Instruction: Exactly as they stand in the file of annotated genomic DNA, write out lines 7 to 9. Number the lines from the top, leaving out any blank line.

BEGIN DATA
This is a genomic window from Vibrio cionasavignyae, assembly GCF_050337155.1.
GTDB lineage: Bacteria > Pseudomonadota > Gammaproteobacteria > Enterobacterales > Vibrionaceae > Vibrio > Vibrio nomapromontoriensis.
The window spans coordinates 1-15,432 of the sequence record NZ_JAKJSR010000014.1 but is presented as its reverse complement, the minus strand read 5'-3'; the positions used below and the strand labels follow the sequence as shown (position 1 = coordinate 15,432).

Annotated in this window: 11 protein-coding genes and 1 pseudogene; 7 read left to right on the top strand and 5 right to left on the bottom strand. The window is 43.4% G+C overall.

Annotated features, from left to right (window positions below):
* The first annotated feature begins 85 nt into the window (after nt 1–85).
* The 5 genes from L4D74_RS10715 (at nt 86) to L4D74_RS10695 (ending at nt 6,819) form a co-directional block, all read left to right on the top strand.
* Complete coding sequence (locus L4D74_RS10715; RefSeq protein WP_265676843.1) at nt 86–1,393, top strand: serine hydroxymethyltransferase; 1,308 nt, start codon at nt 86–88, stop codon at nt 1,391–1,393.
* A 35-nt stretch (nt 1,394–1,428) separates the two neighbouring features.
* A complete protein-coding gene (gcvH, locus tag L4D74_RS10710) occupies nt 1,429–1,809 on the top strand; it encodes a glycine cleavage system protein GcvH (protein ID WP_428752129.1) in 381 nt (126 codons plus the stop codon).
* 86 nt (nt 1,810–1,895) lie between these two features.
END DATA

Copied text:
* The 5 genes from L4D74_RS10715 (at nt 86) to L4D74_RS10695 (ending at nt 6,819) form a co-directional block, all read left to right on the top strand.
* Complete coding sequence (locus L4D74_RS10715; RefSeq protein WP_265676843.1) at nt 86–1,393, top strand: serine hydroxymethyltransferase; 1,308 nt, start codon at nt 86–88, stop codon at nt 1,391–1,393.
* A 35-nt stretch (nt 1,394–1,428) separates the two neighbouring features.